Orange set to ditch name in rebranding exercise
Orange, Switzerland’s third-ranked telecom company, announced on Tuesday that it is changing its name under a rebranding exercise likely to cost tens of millions of francs as it scrambles to catch up to its competitors, market leader Swisscom and Sunrise.
The name change is set to be unveiled on April 23rd, the company said while announcing what it called “solid” financial results for 2014.
Orange’s revenues rose 1.9 percent to 1.3 billion francs from the previous year, while its total number of customers increased 0.9 percent to 2,166,000.
But Johan Andsjö, CEO of Orange Switzerland, acknowledged the company, which came under new ownership when it was acquired in February by French billionaire entrepreneur Xavier Niel, faced challenges in 2014.
After switching IT systems in the first quarter the company has had to work hard to “regain ground versus our competitors”, Andsjö said in a statement.
“The next logical step is change the brand to further develop the company together with our new owner,” he said.
“We started preparing ourselves more than a year ago and our ambition with the rebranding is to keep the things customers tell us they love, to improve the things they tell us to improve and to bring innovations to simplify their ever more mobile lives.”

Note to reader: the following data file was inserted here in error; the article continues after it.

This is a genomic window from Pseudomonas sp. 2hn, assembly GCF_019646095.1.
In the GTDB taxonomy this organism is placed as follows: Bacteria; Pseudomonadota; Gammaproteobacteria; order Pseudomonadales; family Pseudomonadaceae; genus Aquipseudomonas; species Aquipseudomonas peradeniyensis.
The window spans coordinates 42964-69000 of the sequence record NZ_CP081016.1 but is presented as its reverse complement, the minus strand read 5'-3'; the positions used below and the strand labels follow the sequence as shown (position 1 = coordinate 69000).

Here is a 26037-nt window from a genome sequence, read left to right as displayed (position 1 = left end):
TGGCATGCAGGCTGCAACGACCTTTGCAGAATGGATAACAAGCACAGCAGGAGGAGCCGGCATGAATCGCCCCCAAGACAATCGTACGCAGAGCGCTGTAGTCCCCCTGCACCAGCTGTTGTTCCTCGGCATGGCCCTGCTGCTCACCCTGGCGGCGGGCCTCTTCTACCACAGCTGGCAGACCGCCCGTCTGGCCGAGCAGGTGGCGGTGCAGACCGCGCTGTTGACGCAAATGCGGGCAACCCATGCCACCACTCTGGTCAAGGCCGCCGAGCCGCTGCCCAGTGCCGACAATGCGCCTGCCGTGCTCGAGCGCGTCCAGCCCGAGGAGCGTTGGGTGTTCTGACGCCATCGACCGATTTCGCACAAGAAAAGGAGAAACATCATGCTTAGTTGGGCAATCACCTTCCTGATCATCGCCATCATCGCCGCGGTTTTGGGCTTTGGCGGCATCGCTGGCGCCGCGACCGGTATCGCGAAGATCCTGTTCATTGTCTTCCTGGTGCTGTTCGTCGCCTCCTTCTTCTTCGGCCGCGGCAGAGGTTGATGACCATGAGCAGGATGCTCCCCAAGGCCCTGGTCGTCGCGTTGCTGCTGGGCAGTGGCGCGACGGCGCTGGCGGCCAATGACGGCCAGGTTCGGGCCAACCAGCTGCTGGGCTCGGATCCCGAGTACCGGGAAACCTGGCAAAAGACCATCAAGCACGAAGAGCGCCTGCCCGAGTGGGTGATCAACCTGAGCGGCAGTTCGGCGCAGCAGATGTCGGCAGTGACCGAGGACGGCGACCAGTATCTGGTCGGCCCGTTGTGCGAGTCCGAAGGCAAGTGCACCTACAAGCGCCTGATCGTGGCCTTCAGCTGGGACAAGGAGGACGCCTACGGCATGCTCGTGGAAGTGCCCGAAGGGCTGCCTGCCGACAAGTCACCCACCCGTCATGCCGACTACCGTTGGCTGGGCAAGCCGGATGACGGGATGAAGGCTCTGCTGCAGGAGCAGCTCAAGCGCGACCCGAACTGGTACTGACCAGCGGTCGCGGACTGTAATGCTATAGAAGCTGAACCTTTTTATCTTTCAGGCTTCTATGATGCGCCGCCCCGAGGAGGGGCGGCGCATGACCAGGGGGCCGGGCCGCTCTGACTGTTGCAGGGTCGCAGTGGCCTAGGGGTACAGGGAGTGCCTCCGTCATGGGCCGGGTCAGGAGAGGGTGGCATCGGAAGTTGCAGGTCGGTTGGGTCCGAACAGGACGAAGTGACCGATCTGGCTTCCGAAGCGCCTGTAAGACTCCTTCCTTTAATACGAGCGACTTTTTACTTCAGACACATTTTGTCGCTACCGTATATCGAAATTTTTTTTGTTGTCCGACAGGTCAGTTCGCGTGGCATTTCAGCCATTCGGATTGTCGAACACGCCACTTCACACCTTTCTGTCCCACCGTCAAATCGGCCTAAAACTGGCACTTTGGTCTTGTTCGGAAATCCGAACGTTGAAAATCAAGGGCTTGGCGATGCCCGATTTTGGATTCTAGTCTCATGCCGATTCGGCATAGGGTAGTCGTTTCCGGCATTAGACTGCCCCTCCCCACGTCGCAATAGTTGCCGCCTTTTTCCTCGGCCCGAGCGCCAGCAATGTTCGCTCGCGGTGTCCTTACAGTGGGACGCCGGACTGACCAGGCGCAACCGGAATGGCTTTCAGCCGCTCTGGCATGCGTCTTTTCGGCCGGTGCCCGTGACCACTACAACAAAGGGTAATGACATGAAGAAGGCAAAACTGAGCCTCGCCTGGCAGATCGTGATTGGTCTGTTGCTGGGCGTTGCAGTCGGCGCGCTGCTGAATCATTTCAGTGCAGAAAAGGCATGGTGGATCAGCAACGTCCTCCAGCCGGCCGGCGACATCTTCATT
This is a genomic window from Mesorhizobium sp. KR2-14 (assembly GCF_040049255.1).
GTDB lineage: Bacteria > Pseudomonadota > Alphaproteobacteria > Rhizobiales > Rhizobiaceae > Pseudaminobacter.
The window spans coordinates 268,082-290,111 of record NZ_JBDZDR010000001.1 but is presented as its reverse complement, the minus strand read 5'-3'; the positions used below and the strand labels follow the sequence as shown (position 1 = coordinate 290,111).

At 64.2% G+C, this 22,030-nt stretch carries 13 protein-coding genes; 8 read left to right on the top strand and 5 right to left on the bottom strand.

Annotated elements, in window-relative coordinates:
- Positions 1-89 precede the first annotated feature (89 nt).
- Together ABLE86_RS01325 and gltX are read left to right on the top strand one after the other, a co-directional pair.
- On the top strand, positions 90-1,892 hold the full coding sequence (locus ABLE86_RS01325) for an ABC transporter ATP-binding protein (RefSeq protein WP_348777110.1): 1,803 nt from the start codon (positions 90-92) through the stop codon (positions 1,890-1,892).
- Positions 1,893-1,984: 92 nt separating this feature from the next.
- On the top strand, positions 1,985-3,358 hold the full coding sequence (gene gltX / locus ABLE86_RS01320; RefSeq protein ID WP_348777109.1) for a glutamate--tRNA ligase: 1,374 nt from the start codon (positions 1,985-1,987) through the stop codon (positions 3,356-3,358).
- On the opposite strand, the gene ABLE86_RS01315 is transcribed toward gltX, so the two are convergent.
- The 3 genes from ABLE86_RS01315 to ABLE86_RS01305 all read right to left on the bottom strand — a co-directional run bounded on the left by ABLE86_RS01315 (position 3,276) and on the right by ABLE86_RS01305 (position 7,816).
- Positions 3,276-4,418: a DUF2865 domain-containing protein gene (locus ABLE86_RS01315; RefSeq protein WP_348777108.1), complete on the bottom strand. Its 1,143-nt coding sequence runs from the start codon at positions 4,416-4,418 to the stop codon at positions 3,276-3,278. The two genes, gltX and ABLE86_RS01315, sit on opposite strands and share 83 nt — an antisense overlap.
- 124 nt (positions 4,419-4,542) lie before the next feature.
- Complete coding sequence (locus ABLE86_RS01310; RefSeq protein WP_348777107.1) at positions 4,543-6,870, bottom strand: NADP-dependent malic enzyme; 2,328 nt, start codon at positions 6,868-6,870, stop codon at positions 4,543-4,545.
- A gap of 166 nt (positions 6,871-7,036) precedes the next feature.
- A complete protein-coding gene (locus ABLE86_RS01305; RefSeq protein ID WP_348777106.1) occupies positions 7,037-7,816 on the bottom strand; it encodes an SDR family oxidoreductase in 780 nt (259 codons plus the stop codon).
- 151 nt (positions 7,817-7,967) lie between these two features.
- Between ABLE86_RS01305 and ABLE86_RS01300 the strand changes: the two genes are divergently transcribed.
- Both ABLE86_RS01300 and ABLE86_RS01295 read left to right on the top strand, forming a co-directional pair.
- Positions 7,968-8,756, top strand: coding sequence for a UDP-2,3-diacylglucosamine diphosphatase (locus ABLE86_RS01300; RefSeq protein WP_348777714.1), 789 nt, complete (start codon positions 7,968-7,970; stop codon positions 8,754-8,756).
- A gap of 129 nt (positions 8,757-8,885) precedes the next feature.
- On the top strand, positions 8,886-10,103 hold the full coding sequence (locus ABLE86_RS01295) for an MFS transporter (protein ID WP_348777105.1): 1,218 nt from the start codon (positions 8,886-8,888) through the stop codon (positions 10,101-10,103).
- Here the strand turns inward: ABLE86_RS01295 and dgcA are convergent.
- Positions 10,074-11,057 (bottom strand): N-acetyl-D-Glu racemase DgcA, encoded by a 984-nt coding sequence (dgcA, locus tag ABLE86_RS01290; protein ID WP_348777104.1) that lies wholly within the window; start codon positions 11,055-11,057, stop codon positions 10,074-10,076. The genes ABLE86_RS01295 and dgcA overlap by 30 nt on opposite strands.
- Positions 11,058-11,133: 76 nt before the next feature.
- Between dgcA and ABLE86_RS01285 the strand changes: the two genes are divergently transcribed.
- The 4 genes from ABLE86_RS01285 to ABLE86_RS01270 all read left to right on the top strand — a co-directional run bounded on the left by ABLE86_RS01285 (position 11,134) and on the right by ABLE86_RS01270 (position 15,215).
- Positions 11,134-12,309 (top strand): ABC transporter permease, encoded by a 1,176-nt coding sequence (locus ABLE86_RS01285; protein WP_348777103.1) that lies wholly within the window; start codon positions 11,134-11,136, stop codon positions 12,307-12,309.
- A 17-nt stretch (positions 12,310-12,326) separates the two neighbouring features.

Under a deal announced in December 2014 and finalized last month, Niel’s holding company NJJ Capital acquired Orange Switzerland for 2.9 billion francs from funds managed by UK-based Apax Partners.
One of the reasons for the name change is the telecom, which was once a subsidiary of France Télécom, reportedly pays 20 million francs annually for the right to use the name Orange.
But the rebranding exercise itself is likely to be an expensive proposition.
Thomas Sieber, the former head of Orange Switzerland told the Tages Anzeiger newspaper that an estimate for rebranding done for the company in 2012 came to 40 million francs.
Orange encourages customers to follow the rebranding exercise on a dedicated website that features a video of Andsjö talking — in English — about the change billed as “a new chapter in our history”.